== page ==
Globular Clusters: Dense Groups of Stars

Globular Cluster Messier 22
Globular cluster Messier 22, also known as M22, lies 10,000 light-years away in the constellation of Sagittarius. Image released April 6, 2015. (Image credit: ESA/Hubble & NASA)

Globular clusters are densely packed collections of ancient stars. Roughly spherical in shape, they contain hundreds of thousands, and sometimes millions, of stars. Studying them helps astronomers estimate the age of the universe or figure out where the center of a galaxy lies. 

There are about 150 known globular clusters in the Milky Way galaxy, according to Georgia State University's HyperPhysics website. Most are estimated to be at least 10 billion years old, and contain some of the oldest stars in the galaxy. The clusters likely formed very early, before the galaxy flattened into a spiral disc. 

Some globular clusters, such as Messier 13 (M13) in the constellation Hercules, can be seen with the naked eye. They are pretty to look at, but it was only after telescopes were invented that they began to shine in astronomy circles. With telescopes, it was possible to peer closer at the stars within these clusters. They are mostly low-mass red stars and intermediate-mass yellow stars — none of them more massive than 0.8 solar masses, according to HyperPhysics. [Related: How to See the Great Hercules Cluster of Stars]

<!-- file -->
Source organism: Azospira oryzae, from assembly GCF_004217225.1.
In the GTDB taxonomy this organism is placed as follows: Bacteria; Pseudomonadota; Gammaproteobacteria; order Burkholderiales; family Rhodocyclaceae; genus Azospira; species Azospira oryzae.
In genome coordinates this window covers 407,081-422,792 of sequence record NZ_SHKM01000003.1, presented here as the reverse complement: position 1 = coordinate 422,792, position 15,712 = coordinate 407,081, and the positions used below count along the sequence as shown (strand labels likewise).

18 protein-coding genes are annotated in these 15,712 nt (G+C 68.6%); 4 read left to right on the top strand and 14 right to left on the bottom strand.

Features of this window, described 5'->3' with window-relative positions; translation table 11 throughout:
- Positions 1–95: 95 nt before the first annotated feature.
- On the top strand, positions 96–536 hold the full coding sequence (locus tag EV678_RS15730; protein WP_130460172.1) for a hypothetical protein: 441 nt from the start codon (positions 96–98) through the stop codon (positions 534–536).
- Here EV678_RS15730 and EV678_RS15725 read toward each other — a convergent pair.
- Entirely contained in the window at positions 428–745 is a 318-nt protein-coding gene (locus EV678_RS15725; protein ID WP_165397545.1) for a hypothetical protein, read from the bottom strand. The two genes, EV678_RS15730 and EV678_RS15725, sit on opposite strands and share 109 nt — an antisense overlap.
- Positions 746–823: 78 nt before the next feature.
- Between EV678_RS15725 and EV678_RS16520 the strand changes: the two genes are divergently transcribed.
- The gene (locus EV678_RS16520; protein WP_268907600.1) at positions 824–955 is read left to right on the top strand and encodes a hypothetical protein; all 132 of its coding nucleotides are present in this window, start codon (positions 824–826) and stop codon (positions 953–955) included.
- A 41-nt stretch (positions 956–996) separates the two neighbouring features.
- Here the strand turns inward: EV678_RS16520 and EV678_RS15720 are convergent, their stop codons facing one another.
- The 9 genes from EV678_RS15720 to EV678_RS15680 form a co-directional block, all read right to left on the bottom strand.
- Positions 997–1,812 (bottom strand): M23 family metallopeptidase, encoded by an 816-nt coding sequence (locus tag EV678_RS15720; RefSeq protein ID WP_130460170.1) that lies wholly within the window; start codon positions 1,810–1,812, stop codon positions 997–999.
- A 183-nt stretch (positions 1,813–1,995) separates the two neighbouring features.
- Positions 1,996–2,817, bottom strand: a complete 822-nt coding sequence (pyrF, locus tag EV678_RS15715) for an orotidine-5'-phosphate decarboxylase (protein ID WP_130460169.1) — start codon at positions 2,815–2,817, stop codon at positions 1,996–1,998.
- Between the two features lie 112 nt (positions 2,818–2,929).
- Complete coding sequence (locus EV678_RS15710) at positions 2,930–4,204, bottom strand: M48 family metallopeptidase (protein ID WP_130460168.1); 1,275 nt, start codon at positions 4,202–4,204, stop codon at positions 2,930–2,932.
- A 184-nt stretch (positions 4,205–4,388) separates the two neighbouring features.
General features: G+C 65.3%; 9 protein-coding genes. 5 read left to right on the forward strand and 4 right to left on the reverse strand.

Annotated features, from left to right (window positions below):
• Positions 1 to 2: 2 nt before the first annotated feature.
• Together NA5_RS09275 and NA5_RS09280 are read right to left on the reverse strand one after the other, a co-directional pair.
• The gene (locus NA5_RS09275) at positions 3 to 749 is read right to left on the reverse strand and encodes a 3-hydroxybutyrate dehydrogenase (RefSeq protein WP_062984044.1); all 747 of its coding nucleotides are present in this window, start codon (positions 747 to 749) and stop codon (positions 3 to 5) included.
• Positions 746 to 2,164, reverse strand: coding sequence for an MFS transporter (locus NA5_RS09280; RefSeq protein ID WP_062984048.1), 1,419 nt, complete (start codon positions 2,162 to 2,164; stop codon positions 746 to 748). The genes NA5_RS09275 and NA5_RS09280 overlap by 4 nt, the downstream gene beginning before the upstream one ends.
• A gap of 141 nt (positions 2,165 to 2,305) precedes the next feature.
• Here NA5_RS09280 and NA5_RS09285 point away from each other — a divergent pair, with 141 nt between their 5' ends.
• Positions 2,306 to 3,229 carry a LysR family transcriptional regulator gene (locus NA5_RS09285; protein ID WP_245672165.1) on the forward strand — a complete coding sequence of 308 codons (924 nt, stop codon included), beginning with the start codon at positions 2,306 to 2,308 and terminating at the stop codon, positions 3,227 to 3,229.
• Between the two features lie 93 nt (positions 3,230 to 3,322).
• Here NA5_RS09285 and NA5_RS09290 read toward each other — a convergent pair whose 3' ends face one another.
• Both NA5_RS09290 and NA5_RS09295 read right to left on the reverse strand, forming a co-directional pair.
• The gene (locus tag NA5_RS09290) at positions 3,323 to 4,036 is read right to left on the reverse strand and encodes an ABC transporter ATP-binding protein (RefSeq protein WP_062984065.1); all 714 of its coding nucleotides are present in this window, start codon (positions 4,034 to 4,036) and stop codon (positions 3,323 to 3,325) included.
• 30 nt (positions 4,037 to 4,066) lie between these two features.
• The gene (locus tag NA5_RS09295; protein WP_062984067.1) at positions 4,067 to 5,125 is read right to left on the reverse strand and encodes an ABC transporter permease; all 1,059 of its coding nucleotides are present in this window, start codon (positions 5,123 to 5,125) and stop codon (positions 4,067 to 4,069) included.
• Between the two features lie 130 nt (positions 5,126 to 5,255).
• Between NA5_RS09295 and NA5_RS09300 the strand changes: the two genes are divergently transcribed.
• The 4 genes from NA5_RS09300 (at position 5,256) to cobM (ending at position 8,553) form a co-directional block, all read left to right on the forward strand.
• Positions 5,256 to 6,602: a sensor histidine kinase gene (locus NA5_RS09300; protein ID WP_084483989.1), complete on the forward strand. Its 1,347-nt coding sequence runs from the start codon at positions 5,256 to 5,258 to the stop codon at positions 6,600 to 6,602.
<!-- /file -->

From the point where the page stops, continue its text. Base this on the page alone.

Some other general observations of globular clusters, according to Pennsylvania State University: they are found in every direction in the sky, the density of stars in a globular cluster is much greater than the density of stars around the sun, and the clusters are not found to contain any gas. The abundance of any elements heavier than helium is only 1 percent to 10 percent of the abundance of the same elements in the sun.


Globular clusters formed from giant molecular clouds, or huge masses of gas that form stars as they collapse. Because there is less free gas available now than at the beginning of the universe, globular clusters generally cannot form today.

However, there is a globular cluster forming in a galaxy near to the Milky Way called the Large Magellanic Cloud. This is because it has an unusual amount of gas, Harvey Richer, an astrophysicist at the University of British Columbia in Vancouver, Canada, told

While you can see multiple generations of stars in globular clusters, what happens is the subsequent generations evolve from the first one. The first set of stars gobble up most of the gas, then as they die (millions of years later) they eject the gas. This means that the age difference between different star cluster generations is small, less than 1 percent of the globular cluster's age, Richer added.

The younger stars have heavier elements and more helium than their older companions, and also have different motions than the older stars. Recent research with the Hubble Space Telescope revealed that the original population is more centered in the globular cluster, while newer stars slowly diffuse outward.